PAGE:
But this resilience practice makes me think of it more like being on a bucking bull. I win if I just stay with him, even if I feel tossed around. At the end of the day I can feel good about myself because I didn't go off and shoot my mouth and lose my job. And I'm developing a kind of flexible toughness. Therapist: Flexible toughness. I like that. And staying on a bucking bull is a good image, too.

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You don't have to like being tossed around but it sounds like you feel sort of proud of yourself for hanging in there. Therapists can respond to clients in a playful way if experiments do lead to a reduction in adversity. Consider this exchange that occurred a few weeks later in Paul's therapy. Paul: This week was amazing. I was all ready to take in an earful. He actually shook my hand! Therapist: Oh, yeah. That's a good thing for you in your job. But it's going to take away our guaranteed opportunities to practise resilience every week.

Therapist: smiling We'll just have to hope we get lucky and some other areas of your life start getting rough. As shown in this dialogue, our resilience model encourages clients to use life difficulties as fodder for resilience practice. Once clients have experience using their PMR in planned experiments, therapy shifts to looking for spontaneous opportunities to practise resilience in everyday situations. And clients are encouraged to greet negative life events as opportunities to practise resilience. If things go well, they win. This perspective often enables clients to embrace challenges and can help them overcome avoidance.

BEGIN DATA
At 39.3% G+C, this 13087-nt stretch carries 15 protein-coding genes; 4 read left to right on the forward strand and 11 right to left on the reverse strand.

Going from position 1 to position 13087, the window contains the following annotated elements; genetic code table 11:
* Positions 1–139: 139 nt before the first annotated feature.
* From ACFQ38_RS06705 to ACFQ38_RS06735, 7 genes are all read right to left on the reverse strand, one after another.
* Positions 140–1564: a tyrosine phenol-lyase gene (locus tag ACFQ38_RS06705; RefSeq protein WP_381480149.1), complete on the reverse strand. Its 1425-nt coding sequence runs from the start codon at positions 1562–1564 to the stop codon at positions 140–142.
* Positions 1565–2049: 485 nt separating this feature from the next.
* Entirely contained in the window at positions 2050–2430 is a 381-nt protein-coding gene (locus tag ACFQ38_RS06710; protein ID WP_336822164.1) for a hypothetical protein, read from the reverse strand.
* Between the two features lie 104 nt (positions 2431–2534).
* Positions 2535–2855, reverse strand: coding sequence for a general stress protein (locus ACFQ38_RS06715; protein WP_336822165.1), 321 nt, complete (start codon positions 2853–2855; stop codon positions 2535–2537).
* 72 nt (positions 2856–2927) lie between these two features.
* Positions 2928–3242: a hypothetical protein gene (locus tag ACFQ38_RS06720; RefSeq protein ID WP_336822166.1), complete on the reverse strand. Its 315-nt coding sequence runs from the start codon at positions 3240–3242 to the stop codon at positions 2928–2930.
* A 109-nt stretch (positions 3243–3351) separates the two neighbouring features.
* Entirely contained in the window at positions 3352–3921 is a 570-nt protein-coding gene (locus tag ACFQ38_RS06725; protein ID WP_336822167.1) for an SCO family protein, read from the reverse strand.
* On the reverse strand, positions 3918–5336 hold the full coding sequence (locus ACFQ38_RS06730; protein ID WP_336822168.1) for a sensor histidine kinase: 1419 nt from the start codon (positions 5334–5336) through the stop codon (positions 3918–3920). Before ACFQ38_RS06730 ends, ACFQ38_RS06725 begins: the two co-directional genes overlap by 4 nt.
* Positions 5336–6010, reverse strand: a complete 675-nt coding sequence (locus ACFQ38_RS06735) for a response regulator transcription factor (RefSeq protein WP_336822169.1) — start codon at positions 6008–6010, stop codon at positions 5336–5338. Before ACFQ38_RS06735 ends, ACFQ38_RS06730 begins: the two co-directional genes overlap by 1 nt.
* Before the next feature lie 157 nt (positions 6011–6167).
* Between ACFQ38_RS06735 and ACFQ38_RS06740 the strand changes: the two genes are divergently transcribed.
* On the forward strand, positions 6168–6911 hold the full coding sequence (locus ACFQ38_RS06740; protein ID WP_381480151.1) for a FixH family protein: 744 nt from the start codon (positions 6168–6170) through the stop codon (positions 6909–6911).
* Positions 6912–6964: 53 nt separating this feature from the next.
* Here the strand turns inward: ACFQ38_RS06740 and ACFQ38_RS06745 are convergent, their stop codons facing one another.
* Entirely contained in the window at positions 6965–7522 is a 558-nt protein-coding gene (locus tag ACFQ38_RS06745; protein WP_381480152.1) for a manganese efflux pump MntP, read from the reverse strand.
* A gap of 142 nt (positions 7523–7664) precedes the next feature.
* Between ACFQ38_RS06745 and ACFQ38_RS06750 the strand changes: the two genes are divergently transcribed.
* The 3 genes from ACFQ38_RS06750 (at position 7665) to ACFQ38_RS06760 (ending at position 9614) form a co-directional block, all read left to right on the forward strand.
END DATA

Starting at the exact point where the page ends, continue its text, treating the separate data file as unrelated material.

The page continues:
Thus, resilience practise not only helps people manage life difficulties, it minimizes the number of life events that are experienced as aversive. Therapists often need to adopt new beliefs and behaviours when they shift to using CBT methods to construct or strengthen positive qualities such as resilience. Further, our resilience model posits that the strengths necessary for resilience can be found within recurring activities. Thus, therapists are encouraged to actively search for strengths and the components necessary to build resilience within the client's common daily experiences. CBT therapists who are working to build positive qualities will find it helpful to smile more than is typical in therapy to a encourage client creativity and b communicate to clients that discussions of strengths and positive aspirations are welcomed and valued by the therapist.

Therapeutic silence is also important. Creative processes benefit from time to think. When a client is asked to imagine how they might use their PMR in a challenging situation, the therapist is advised to maintain silence with a slight smile on his or her face to convey confidence that the client can succeed in thinking of something. Evocation of positive imagery and metaphors is emphasized in our approach. Thus, it seems likely that the use of imagery can strengthen the likelihood of enacting positive qualities in one's life.

Appraisal Role-Play - Communicating Assessment Results to a Client - SASSI